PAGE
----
Speaker 1: (12:39)
Pushback from tech companies goes beyond the courtroom though. Gonzalez has also gotten into it on Twitter, dropping an F bomb at Elon Musk, which he responded to. Is that just part of politics now? Or does it tell us something about Gonzales has political brand?
Speaker 6: (12:55)
No, I don't think it's all politics, but I definitely think this is an attitude we're seeing with populous on both sides of the aisle. So whether it's those on the right, like Donald Trump or AOC on the left, I think it's trendy now to speak to the frustration. A lot of working class Americans are feeling at this moment and, you know, I should add that Gonzalez, doesn't just drop F bombs on social media. She also talks about things like packing cold spaghetti for her kid's lunch. And I think both of those kinds of comments get to this idea that you're supposed to be quote unquote, authentic on social media, rather than be this kind of traditional two dimensional pomade politician that we've seen in the past. Right.
Speaker 1: (13:40)
Really human, which you talk about in your story, right. That seems to be appealing to younger state politicians who are kind of enjoying these interactions and are also participating in them themselves. Uh, as you were doing the story, what else did you learn from her colleagues and how she's viewed by others in Sacramento? Yeah,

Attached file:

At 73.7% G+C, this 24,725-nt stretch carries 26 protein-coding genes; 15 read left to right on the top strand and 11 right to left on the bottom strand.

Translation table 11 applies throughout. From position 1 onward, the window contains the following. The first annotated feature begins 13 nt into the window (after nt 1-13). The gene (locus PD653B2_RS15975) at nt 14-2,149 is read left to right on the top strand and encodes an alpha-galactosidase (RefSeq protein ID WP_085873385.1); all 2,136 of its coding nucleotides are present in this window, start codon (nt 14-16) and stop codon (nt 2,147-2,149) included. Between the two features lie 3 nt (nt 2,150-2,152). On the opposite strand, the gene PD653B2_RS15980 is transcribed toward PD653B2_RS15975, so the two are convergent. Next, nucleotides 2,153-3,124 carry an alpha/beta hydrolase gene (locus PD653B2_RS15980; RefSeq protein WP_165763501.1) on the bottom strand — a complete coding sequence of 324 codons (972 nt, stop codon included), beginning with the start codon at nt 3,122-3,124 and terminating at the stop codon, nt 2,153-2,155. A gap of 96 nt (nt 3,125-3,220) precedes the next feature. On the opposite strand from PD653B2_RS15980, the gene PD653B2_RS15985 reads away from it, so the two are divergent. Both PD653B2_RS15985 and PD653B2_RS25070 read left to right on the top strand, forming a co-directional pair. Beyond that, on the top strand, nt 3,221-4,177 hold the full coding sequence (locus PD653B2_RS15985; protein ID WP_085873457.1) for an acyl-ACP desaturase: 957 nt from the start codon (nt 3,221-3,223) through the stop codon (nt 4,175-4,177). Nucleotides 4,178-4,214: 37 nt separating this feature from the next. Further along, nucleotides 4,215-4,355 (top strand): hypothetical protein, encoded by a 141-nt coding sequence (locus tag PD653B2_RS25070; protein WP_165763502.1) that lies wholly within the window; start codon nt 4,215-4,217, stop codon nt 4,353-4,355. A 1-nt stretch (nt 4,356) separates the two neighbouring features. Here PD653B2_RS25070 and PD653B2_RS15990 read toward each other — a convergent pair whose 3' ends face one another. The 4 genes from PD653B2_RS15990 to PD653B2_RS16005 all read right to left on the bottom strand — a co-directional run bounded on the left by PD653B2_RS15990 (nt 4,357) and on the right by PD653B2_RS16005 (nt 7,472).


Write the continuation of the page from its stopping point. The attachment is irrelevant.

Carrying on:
Speaker 6: (13:56)
So I spoke with Alex Lee. He's a 26 year old assemblyman from San Jose and he's also co-authored legislation with Gonzales. And I asked him about criticism from the California retailers association that Gonzalez didn't come to the table with them when it came to that recent warehouse legislation. And he basically told me that unlike some other politicians who really pride themselves as deal-makers and compromisers Gonzalez just wants to get through legislation for working people. So I think that tells you a little bit about the way she approaches the industry. I'd say overall, she can be a bit of a polarizing figure in Sacramento during the debate over 85, Republican Jeff Stone made a comment about labor leaders and the quote black widow of public policy. And, you know, whether that was a comment made directly at Gonzales or indirectly, uh, she's really embraced it. And I think that speaks again to this theme. She has, whether it's on social media or dealing with industry in person, she doesn't really care about what people say. And in fact, she's going to use that criticism to her advantage.